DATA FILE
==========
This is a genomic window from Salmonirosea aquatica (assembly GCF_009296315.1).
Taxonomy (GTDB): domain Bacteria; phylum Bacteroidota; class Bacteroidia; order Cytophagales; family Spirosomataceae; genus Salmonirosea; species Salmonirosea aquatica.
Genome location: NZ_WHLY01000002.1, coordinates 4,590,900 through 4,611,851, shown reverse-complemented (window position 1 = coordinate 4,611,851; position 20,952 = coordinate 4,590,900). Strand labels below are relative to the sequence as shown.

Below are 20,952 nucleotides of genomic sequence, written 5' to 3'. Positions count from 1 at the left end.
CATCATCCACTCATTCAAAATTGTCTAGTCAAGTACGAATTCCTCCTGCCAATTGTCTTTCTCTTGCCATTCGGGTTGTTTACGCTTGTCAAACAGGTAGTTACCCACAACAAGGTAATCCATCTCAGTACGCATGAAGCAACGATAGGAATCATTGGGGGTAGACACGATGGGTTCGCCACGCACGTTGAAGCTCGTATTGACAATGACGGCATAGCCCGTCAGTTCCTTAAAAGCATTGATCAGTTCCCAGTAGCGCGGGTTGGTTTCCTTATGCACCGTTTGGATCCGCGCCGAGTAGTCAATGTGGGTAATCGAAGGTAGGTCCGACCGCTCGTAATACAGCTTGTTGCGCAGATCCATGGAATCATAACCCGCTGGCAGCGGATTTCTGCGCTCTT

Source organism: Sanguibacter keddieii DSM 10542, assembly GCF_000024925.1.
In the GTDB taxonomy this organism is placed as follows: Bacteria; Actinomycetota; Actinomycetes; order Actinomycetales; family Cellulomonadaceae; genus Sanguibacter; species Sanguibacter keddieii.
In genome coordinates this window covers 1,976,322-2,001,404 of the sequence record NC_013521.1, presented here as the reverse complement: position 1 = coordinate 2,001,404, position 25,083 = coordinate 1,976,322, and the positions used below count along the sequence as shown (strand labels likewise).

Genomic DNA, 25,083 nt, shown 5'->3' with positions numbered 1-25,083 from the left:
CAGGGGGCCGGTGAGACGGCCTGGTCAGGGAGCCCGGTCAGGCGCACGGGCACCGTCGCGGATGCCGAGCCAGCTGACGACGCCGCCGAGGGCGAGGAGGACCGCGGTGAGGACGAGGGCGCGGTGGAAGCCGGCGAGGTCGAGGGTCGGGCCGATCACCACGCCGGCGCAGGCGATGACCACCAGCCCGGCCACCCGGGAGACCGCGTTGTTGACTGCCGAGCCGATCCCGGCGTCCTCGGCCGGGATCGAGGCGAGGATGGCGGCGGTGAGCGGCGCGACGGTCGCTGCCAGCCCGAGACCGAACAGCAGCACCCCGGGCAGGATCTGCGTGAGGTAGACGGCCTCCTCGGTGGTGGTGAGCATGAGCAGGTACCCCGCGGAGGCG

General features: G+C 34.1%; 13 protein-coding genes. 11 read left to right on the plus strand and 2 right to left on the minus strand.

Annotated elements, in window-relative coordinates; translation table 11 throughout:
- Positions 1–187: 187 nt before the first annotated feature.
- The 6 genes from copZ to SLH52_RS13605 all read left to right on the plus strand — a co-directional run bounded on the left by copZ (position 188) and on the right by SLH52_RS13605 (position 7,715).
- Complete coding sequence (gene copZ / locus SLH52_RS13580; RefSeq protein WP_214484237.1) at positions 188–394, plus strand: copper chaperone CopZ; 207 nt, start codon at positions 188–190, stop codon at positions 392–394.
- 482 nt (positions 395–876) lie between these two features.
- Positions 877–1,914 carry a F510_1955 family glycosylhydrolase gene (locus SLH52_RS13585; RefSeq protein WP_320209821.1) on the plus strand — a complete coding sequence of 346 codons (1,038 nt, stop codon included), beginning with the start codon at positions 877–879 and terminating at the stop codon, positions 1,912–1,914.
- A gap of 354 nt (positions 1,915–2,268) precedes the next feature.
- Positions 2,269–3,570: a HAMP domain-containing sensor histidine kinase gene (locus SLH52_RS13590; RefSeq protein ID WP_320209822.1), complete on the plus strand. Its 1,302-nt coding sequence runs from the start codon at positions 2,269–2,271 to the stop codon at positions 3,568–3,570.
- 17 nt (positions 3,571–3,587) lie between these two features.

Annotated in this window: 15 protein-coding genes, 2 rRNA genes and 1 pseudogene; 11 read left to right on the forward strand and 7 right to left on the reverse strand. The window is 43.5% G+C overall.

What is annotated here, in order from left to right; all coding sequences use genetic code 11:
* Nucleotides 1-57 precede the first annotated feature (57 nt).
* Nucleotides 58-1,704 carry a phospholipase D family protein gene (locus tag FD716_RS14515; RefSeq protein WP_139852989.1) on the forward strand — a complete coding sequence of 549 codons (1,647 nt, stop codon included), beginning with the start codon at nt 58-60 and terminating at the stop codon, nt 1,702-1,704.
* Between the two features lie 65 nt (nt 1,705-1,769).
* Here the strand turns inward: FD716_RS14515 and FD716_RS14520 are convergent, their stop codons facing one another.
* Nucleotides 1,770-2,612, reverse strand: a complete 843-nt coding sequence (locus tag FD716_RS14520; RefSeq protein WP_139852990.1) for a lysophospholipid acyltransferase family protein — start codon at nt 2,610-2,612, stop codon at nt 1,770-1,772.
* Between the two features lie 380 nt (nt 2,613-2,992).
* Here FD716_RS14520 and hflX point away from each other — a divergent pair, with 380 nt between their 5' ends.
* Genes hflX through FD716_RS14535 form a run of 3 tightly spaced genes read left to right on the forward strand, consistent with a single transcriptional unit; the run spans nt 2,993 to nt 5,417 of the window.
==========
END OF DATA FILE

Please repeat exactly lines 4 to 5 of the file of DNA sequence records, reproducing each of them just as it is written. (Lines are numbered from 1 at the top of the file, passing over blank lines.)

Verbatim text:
Below are 20,952 nucleotides of genomic sequence, written 5' to 3'. Positions count from 1 at the left end.
CATCATCCACTCATTCAAAATTGTCTAGTCAAGTACGAATTCCTCCTGCCAATTGTCTTTCTCTTGCCATTCGGGTTGTTTACGCTTGTCAAACAGGTAGTTACCCACAACAAGGTAATCCATCTCAGTACGCATGAAGCAACGATAGGAATCATTGGGGGTAGACACGATGGGTTCGCCACGCACGTTGAAGCTCGTATTGACAATGACGGCATAGCCCGTCAGTTCCTTAAAAGCATTGATCAGTTCCCAGTAGCGCGGGTTGGTTTCCTTATGCACCGTTTGGATCCGCGCCGAGTAGTCAATGTGGGTAATCGAAGGTAGGTCCGACCGCTCGTAATACAGCTTGTTGCGCAGATCCATGGAATCATAACCCGCTGGCAGCGGATTTCTGCGCTCTT